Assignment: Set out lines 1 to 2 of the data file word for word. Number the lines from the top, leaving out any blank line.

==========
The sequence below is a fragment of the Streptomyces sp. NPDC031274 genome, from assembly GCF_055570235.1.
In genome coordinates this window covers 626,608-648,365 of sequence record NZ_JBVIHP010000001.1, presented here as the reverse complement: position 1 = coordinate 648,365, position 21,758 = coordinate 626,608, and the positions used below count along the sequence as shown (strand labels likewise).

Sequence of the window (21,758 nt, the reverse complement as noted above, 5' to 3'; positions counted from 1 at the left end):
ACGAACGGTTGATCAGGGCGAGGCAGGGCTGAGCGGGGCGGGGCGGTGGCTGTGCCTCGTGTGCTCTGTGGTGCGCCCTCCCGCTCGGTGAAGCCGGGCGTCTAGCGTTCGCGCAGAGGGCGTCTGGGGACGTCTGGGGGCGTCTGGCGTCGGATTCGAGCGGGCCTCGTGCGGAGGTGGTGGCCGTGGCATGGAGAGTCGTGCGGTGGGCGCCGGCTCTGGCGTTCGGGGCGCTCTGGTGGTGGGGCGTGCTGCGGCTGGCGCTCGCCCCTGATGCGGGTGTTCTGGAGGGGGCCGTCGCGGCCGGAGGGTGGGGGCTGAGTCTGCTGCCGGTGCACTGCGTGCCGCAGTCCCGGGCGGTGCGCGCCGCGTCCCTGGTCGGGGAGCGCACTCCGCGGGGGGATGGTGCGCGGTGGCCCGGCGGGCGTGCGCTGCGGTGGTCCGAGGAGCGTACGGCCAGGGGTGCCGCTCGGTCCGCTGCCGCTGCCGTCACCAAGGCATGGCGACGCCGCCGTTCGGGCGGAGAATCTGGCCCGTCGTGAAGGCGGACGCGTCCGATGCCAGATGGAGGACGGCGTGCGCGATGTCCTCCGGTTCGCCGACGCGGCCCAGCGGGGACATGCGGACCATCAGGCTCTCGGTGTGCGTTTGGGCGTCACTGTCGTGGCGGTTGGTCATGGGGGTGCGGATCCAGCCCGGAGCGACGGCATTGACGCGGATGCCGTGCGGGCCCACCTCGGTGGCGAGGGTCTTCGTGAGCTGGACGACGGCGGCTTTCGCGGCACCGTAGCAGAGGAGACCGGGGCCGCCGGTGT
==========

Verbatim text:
The sequence below is a fragment of the Streptomyces sp. NPDC031274 genome, from assembly GCF_055570235.1.
In genome coordinates this window covers 626,608-648,365 of sequence record NZ_JBVIHP010000001.1, presented here as the reverse complement: position 1 = coordinate 648,365, position 21,758 = coordinate 626,608, and the positions used below count along the sequence as shown (strand labels likewise).